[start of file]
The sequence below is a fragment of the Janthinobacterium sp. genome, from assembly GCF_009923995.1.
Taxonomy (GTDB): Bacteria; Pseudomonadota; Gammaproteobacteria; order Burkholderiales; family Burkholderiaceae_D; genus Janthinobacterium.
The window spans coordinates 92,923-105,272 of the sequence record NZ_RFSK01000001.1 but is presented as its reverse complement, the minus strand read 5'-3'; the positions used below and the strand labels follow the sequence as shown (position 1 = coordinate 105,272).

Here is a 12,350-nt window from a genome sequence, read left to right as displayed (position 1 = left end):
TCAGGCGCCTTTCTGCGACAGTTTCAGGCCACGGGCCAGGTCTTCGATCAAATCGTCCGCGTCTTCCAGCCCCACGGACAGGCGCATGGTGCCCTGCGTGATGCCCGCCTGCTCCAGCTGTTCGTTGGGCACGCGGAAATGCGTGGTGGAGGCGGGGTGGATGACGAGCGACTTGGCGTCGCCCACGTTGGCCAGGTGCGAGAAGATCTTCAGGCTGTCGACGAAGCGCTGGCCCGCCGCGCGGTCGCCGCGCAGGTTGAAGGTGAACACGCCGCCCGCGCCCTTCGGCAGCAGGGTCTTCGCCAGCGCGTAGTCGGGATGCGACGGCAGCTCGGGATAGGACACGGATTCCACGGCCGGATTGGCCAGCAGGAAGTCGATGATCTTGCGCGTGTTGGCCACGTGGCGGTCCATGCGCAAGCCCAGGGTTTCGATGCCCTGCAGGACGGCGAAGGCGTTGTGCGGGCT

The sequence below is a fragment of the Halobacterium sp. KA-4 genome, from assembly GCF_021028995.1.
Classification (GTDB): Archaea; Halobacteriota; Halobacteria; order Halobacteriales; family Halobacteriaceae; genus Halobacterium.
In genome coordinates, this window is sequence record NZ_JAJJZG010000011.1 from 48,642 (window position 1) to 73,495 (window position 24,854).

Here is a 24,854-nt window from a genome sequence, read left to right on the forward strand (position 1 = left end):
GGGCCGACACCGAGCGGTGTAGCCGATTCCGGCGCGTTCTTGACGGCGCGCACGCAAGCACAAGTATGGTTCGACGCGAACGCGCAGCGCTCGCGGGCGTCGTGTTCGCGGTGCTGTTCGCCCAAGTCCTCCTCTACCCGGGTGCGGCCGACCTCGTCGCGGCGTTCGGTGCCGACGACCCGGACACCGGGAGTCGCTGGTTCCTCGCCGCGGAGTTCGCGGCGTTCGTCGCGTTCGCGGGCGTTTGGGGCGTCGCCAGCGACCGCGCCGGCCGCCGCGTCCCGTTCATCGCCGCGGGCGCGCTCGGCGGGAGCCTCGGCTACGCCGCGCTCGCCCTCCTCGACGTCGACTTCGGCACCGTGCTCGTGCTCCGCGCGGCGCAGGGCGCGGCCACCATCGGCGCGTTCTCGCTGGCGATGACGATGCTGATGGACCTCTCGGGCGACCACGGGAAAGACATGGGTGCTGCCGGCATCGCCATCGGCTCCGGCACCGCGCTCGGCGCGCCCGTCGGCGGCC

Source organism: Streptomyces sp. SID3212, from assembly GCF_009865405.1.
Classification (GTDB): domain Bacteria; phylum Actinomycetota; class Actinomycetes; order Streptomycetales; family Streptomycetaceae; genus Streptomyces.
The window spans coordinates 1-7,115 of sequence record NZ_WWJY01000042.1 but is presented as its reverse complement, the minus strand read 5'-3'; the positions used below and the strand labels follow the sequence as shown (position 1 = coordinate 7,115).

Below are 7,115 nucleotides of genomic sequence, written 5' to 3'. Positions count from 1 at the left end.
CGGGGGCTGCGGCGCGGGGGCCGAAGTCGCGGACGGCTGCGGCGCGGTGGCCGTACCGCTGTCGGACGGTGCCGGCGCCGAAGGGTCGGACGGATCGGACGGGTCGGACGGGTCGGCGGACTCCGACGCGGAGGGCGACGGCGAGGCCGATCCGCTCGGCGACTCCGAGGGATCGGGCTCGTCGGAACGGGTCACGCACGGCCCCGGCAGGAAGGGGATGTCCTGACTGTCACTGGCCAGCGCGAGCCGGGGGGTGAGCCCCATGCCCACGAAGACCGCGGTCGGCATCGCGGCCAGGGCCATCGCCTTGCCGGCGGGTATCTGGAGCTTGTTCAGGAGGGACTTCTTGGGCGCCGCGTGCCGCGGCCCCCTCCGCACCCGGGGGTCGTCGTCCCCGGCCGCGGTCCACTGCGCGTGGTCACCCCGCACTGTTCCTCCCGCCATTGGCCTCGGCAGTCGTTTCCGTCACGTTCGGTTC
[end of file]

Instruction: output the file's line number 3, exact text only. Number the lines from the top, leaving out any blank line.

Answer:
The window spans coordinates 92,923-105,272 of the sequence record NZ_RFSK01000001.1 but is presented as its reverse complement, the minus strand read 5'-3'; the positions used below and the strand labels follow the sequence as shown (position 1 = coordinate 105,272).